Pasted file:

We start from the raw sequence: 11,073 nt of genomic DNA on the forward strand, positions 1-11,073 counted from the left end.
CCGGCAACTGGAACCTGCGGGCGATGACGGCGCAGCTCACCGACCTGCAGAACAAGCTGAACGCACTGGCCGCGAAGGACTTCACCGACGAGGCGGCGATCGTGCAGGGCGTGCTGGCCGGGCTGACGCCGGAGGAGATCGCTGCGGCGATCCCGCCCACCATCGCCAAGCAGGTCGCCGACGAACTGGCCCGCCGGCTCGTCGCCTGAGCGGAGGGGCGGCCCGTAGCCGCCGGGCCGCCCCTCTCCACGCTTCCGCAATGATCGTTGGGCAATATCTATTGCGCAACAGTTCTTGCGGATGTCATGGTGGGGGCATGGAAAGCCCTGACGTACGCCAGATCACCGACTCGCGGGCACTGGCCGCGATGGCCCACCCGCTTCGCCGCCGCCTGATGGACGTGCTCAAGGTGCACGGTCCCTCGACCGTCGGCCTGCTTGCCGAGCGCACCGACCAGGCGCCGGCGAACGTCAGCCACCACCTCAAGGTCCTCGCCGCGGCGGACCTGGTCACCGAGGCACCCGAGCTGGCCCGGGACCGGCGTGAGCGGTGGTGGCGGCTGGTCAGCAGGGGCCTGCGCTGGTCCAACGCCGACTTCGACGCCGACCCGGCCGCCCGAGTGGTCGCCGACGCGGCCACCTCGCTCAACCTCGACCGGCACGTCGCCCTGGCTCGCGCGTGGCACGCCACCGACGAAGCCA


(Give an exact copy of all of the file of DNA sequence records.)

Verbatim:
We start from the raw sequence: 11,073 nt of genomic DNA on the forward strand, positions 1-11,073 counted from the left end.
CCGGCAACTGGAACCTGCGGGCGATGACGGCGCAGCTCACCGACCTGCAGAACAAGCTGAACGCACTGGCCGCGAAGGACTTCACCGACGAGGCGGCGATCGTGCAGGGCGTGCTGGCCGGGCTGACGCCGGAGGAGATCGCTGCGGCGATCCCGCCCACCATCGCCAAGCAGGTCGCCGACGAACTGGCCCGCCGGCTCGTCGCCTGAGCGGAGGGGCGGCCCGTAGCCGCCGGGCCGCCCCTCTCCACGCTTCCGCAATGATCGTTGGGCAATATCTATTGCGCAACAGTTCTTGCGGATGTCATGGTGGGGGCATGGAAAGCCCTGACGTACGCCAGATCACCGACTCGCGGGCACTGGCCGCGATGGCCCACCCGCTTCGCCGCCGCCTGATGGACGTGCTCAAGGTGCACGGTCCCTCGACCGTCGGCCTGCTTGCCGAGCGCACCGACCAGGCGCCGGCGAACGTCAGCCACCACCTCAAGGTCCTCGCCGCGGCGGACCTGGTCACCGAGGCACCCGAGCTGGCCCGGGACCGGCGTGAGCGGTGGTGGCGGCTGGTCAGCAGGGGCCTGCGCTGGTCCAACGCCGACTTCGACGCCGACCCGGCCGCCCGAGTGGTCGCCGACGCGGCCACCTCGCTCAACCTCGACCGGCACGTCGCCCTGGCTCGCGCGTGGCACGCCACCGACGAAGCCA